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The natural world. Looking pretty for 3.5b years.

Ecology Lesson, 2

Ecology Lesson, 2

Author: Hugh Bollinger/Monday, August 20, 2018/Categories: natural history, space science, marine life, sustainability, environment, climate change

       Yukon River Delta, Sediment Runoff, and Phytoplankton Bloom, September 2002 (credit: NASA & USGS)

The ecology of land and sea are directly connected by rivers feeding deltas. Sediments moving down a river eventurally end up in a bay, estuary, or the ocean. The flows of the Nile, Yangtze, and Mississippi rivers have told much about history, civilization, and ecology for millennia.

Polar rivers in the Arctic are especially helpful to observe climate change in 'real time'. Landscape-wide soils, long frozen as permafrost, are now melting and the runoff deposited directly into the Arctic Ocean. A recent study measured changes to the Yukon River over more than 30 years using water chemistry data as a timeline guide. According to the report:

"the Yukon region has experienced a warming climate over the last century that has altered air temperature, precipitation, and permafrost. Using a water chemistry database from 1982-2014 for the Yukon River and its major tributary, the Tanana River significant increases of dissolved calcium (Ca), magnesium (Mg), and sodium (Na) were found in both rivers. Additionally, sulfates (SO4) and phosphorus (P) increased in the Yukon River.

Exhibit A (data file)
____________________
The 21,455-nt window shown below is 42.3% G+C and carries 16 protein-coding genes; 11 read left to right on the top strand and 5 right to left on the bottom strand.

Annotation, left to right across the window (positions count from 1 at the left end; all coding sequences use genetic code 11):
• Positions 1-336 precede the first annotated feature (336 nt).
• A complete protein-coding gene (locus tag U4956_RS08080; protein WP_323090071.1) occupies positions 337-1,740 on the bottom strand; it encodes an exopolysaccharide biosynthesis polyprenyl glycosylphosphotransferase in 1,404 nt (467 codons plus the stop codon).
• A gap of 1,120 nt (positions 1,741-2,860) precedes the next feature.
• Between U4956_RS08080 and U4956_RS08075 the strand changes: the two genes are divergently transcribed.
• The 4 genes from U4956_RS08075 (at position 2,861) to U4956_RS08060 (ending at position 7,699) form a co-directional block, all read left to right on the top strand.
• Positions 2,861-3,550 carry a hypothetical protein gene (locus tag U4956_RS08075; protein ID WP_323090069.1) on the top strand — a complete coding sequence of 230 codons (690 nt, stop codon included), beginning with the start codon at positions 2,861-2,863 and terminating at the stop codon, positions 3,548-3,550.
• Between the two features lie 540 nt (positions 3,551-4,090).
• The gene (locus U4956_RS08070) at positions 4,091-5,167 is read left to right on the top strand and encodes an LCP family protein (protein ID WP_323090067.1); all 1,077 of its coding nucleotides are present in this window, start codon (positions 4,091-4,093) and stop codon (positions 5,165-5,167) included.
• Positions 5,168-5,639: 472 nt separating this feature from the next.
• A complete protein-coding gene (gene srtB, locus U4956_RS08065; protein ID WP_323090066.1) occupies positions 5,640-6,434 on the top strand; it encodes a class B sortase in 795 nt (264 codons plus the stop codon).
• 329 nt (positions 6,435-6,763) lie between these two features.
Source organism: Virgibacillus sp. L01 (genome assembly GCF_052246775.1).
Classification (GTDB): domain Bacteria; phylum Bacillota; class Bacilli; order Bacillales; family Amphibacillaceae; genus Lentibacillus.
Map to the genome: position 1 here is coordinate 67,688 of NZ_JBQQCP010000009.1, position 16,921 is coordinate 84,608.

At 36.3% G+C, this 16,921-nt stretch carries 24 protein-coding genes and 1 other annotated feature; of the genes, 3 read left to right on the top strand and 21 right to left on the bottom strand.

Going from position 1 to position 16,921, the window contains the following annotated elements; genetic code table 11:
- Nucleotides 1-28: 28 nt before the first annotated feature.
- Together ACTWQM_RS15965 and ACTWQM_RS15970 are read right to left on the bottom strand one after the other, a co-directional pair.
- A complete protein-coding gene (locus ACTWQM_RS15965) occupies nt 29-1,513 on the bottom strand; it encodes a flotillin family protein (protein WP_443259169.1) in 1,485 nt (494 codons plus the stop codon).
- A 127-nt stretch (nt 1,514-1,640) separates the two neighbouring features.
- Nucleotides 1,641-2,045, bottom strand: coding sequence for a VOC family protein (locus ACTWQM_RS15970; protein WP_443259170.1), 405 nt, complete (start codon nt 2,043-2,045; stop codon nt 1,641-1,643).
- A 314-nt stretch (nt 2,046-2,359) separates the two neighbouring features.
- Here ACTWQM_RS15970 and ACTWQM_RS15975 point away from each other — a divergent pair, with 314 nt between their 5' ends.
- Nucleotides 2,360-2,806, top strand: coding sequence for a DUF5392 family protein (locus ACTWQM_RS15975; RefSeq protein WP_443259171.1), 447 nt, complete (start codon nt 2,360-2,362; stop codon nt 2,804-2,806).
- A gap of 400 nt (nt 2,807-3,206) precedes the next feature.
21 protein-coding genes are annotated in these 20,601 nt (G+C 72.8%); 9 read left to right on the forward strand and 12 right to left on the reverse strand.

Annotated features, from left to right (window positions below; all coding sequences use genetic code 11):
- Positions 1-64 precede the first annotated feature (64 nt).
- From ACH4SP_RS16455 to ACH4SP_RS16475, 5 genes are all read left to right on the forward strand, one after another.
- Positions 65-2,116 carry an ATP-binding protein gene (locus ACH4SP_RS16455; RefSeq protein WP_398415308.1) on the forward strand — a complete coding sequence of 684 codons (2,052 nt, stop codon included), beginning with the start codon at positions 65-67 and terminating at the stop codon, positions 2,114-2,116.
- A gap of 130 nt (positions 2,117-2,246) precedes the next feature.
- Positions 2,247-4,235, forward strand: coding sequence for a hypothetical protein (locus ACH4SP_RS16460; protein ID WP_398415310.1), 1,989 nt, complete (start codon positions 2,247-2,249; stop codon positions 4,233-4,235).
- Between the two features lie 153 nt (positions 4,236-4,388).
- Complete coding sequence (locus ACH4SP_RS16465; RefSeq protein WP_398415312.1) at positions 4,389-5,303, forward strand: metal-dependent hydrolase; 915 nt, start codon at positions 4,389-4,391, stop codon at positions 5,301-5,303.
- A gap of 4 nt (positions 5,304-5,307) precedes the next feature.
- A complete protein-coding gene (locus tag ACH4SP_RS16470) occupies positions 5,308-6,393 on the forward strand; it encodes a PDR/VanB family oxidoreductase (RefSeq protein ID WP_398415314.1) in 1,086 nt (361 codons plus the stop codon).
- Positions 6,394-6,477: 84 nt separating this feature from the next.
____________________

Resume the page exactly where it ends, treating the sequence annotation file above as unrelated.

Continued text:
The authors of the study concluded: "the thawing permafrost enables the release of more greenhouse gases to the atmosphere and also allows much more mineral-laden and nutrient-rich water to be transported to rivers, groundwater, and eventually into the Arctic Ocean.” 

Nutrients such as calcium, magnesium, and phosphorus are essential for plant growth and when abundant in oceans can allow for the the spread of phytoplankton blooms. A video on permafrost shows the consequences of melting frozen-ground has on cities, landscapes, and regional ecology.

Unlike the Nile, Yangtze, or Mississippi rivers the changes currently happening to the Arctic Ocean's ecology are just beginning to be quantified and appreciated.



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